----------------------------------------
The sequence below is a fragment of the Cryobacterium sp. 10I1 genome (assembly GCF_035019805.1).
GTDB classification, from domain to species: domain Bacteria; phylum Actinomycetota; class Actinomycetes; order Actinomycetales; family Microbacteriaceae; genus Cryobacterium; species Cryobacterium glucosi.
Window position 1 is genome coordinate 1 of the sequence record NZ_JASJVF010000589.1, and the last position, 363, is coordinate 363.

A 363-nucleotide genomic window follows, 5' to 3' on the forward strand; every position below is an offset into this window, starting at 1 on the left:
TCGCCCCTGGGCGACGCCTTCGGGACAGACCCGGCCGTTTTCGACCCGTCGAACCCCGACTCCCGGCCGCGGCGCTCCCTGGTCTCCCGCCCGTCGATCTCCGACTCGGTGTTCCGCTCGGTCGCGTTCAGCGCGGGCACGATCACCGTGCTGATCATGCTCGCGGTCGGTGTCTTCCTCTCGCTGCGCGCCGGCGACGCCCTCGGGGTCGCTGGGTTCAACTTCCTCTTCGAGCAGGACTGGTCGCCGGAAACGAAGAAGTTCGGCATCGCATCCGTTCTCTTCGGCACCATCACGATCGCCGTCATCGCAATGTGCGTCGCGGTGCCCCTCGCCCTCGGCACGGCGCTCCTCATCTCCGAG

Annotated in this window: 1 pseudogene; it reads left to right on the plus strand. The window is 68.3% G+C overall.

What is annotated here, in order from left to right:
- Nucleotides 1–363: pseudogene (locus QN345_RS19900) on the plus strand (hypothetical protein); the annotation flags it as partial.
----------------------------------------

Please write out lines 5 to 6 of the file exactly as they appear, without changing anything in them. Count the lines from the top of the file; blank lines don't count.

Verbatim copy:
TCGCCCCTGGGCGACGCCTTCGGGACAGACCCGGCCGTTTTCGACCCGTCGAACCCCGACTCCCGGCCGCGGCGCTCCCTGGTCTCCCGCCCGTCGATCTCCGACTCGGTGTTCCGCTCGGTCGCGTTCAGCGCGGGCACGATCACCGTGCTGATCATGCTCGCGGTCGGTGTCTTCCTCTCGCTGCGCGCCGGCGACGCCCTCGGGGTCGCTGGGTTCAACTTCCTCTTCGAGCAGGACTGGTCGCCGGAAACGAAGAAGTTCGGCATCGCATCCGTTCTCTTCGGCACCATCACGATCGCCGTCATCGCAATGTGCGTCGCGGTGCCCCTCGCCCTCGGCACGGCGCTCCTCATCTCCGAG

Annotated in this window: 1 pseudogene; it reads left to right on the plus strand. The window is 68.3% G+C overall.